Feature selection when working with ANNs is a critical step [43]. Perfectly correlated variables are truly redundant, meaning that no further information is gained by adding them [77]. Therefore, correlated variables were removed from the dataset and all remaining features were initially considered. Most of the variables considered in the present study were leaf measurements so that some degree of correlation was expected. Furthermore, some of them were highly correlated with each other (>0.8), making the task of selecting sufficient independent variables especially difficult. With this taken into account, the determination of the best conditions for the ANN was performed by a preliminary test among several ANNs with different configurations of variables in combination with inspections of time-series plots of potential inputs and outputs [78]. Max-Min standardization was carried out to ensure that each input variable received the same attention [78]. The output layers (representing the taxa) were transformed into binary variables through effect coding. The algorithm used by the ANN for its training was designated by “rprop+” (resilient backpropagation with weight backtracking [79]). All neural networks were performed using the “neuralnet” package [80] included in R.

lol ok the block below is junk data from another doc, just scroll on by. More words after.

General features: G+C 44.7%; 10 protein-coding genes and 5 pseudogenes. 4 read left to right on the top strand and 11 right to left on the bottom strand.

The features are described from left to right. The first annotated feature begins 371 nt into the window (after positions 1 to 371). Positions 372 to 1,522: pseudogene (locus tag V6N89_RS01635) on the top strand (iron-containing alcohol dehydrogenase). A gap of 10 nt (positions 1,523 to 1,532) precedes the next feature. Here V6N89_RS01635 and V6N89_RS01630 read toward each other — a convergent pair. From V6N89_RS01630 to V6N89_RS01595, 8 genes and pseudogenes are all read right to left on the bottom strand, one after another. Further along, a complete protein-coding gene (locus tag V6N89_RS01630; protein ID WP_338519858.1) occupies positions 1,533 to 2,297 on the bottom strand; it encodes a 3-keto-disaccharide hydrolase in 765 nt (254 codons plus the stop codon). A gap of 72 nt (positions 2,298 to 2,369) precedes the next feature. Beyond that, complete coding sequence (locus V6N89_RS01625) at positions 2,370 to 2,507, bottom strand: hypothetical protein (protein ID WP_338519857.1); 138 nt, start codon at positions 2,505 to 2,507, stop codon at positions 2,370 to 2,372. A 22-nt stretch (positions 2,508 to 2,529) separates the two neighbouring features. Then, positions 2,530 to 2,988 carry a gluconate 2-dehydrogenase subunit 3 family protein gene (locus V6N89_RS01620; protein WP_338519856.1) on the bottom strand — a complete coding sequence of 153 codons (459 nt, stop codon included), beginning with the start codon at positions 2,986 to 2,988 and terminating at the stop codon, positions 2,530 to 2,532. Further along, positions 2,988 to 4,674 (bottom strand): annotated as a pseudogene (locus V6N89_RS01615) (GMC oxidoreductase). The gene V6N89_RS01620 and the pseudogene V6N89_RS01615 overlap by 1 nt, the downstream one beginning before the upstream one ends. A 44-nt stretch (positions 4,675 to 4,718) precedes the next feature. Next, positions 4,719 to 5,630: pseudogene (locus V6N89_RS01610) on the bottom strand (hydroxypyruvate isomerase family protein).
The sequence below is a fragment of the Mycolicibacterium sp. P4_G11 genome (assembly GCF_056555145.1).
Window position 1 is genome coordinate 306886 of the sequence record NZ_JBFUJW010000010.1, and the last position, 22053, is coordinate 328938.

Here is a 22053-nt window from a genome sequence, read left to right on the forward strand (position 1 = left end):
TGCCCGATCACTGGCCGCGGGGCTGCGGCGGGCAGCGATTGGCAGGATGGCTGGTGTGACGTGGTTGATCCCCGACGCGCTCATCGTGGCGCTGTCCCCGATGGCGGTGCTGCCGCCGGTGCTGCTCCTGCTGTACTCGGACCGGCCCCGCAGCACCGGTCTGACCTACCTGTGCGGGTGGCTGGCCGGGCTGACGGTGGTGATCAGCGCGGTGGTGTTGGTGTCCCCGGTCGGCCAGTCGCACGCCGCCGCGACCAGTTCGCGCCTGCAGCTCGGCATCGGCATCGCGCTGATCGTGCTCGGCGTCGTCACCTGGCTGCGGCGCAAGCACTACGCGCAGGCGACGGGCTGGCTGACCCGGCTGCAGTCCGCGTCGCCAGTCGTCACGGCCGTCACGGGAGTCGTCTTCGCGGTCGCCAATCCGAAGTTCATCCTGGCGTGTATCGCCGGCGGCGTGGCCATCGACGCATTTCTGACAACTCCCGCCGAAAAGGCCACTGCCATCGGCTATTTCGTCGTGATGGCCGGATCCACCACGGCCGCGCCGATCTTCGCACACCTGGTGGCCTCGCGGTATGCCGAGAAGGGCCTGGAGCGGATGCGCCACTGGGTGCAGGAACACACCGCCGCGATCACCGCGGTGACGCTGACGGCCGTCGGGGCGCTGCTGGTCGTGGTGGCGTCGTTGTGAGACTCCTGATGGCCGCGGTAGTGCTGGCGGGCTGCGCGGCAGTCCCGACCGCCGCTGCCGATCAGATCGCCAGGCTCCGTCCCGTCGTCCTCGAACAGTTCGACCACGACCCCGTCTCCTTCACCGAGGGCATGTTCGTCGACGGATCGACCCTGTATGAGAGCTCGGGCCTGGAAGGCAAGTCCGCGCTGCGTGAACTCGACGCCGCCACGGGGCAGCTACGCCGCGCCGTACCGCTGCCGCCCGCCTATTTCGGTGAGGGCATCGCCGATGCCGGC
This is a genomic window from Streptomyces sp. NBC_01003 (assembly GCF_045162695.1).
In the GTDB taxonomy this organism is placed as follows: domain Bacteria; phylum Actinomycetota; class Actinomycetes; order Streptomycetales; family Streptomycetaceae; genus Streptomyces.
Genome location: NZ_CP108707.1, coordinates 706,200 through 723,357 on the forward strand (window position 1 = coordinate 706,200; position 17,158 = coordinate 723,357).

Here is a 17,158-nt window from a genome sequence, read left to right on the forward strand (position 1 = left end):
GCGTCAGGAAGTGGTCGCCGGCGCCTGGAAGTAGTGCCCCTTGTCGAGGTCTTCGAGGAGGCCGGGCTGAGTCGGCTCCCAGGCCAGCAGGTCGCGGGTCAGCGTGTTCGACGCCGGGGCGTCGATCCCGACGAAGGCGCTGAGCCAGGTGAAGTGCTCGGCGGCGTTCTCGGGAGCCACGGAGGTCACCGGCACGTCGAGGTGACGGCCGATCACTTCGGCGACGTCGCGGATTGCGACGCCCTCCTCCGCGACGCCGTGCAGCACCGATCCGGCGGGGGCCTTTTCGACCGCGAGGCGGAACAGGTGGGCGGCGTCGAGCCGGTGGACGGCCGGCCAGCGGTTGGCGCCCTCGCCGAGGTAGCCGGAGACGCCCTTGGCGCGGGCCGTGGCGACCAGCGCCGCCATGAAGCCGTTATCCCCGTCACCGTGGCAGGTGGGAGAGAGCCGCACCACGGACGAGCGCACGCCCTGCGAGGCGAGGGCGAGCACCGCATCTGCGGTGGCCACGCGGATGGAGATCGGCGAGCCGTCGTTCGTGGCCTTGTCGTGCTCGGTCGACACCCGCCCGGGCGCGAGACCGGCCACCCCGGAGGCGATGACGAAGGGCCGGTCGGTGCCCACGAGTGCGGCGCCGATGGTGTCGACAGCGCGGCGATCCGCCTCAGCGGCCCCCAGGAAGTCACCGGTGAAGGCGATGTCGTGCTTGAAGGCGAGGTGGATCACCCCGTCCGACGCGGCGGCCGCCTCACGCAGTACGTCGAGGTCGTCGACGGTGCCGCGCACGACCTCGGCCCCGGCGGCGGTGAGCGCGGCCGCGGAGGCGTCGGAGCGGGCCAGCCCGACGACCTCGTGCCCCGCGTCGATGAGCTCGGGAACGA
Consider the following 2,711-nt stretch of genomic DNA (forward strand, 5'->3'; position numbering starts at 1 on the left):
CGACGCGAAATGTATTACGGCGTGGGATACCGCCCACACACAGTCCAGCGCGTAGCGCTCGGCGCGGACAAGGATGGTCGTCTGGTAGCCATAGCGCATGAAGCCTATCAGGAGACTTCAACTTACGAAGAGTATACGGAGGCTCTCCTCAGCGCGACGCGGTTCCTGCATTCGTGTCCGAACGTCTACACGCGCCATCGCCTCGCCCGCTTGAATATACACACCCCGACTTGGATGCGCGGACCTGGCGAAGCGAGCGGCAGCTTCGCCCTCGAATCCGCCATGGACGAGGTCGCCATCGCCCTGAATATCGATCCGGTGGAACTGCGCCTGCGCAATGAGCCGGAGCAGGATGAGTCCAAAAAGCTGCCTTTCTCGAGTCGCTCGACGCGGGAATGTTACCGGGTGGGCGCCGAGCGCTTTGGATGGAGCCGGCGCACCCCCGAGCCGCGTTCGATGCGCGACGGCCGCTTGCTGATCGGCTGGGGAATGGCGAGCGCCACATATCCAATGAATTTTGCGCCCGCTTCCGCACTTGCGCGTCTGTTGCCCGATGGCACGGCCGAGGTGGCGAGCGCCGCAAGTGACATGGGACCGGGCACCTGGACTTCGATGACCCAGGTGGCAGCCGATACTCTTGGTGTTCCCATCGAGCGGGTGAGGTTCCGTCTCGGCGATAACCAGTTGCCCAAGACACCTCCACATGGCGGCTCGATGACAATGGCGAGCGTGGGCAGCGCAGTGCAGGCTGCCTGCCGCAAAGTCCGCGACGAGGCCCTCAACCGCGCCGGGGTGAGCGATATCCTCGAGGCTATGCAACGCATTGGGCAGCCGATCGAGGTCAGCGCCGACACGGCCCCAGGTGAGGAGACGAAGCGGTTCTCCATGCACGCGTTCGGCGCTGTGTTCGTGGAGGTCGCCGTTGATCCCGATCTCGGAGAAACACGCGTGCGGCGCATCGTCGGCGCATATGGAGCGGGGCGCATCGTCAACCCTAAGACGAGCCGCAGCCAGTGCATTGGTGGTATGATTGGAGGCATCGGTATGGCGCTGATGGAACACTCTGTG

Once the input layers were established, several networks were performed with 50%, 60%, and 70% of the cases randomly chosen as training data (and the rest reserved for testing the models), with different number of hidden layers (1, 2), and different number of neurons within each hidden layer (from 8 to 16). Because ANNs are sensitive to subtle changes [81] three different training datasets were generated for each analysis. With the use of these three datasets, the parameters were established (percentage of training set, number of hidden layers and number of neurons). With the parameters fixed, 10 different training and test sets were created and the total and per species misclassification rates were then calculated as the average of incorrectly assigned examples in the distinct test sets. Analyses including the 20 taxa resulted in high misclassification rates (see Results) so that 10 random groups were generated for four categories of output layers: 4, 8, 12, and 16 (i.e. 4, 8, 12, and 16 species or infraspecific taxa) to evaluate the performance by number of species. The parameters ‘percentage of training set’ and ‘number of hidden layers’ remained constant, the number of neurons changed in each case to optimize the outcomes. A neural interpretation diagram (hidden layers = 1; neurons = 8; output layers = 8) is shown in S1 Fig. This general scheme of a typical three-layered ANN architecture was produced using the R function plot.nnet [82]. The graphic displaying a misclassification rate by the number of species (S2 Fig) was calculated through “ggplot2” package [72]. The script used for analyzing the data and generating the graphics is available on GitHub (